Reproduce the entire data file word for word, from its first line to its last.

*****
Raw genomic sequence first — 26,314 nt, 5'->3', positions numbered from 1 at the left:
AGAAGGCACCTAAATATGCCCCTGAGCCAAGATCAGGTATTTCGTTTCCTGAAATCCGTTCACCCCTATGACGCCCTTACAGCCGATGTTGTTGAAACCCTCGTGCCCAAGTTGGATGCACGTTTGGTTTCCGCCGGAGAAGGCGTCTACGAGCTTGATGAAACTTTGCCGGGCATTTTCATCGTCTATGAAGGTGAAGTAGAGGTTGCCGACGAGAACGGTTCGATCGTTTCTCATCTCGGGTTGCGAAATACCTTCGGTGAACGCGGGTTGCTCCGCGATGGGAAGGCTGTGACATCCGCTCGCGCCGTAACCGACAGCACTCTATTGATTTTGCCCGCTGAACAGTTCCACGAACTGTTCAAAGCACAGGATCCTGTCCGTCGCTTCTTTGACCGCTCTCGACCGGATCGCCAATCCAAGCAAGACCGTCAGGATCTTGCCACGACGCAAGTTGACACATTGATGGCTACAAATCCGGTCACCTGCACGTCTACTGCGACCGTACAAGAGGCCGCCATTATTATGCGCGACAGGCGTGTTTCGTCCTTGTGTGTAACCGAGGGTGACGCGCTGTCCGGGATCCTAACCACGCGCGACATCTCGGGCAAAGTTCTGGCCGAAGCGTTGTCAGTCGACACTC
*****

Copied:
Raw genomic sequence first — 26,314 nt, 5'->3', positions numbered from 1 at the left:
AGAAGGCACCTAAATATGCCCCTGAGCCAAGATCAGGTATTTCGTTTCCTGAAATCCGTTCACCCCTATGACGCCCTTACAGCCGATGTTGTTGAAACCCTCGTGCCCAAGTTGGATGCACGTTTGGTTTCCGCCGGAGAAGGCGTCTACGAGCTTGATGAAACTTTGCCGGGCATTTTCATCGTCTATGAAGGTGAAGTAGAGGTTGCCGACGAGAACGGTTCGATCGTTTCTCATCTCGGGTTGCGAAATACCTTCGGTGAACGCGGGTTGCTCCGCGATGGGAAGGCTGTGACATCCGCTCGCGCCGTAACCGACAGCACTCTATTGATTTTGCCCGCTGAACAGTTCCACGAACTGTTCAAAGCACAGGATCCTGTCCGTCGCTTCTTTGACCGCTCTCGACCGGATCGCCAATCCAAGCAAGACCGTCAGGATCTTGCCACGACGCAAGTTGACACATTGATGGCTACAAATCCGGTCACCTGCACGTCTACTGCGACCGTACAAGAGGCCGCCATTATTATGCGCGACAGGCGTGTTTCGTCCTTGTGTGTAACCGAGGGTGACGCGCTGTCCGGGATCCTAACCACGCGCGACATCTCGGGCAAAGTTCTGGCCGAAGCGTTGTCAGTCGACACTC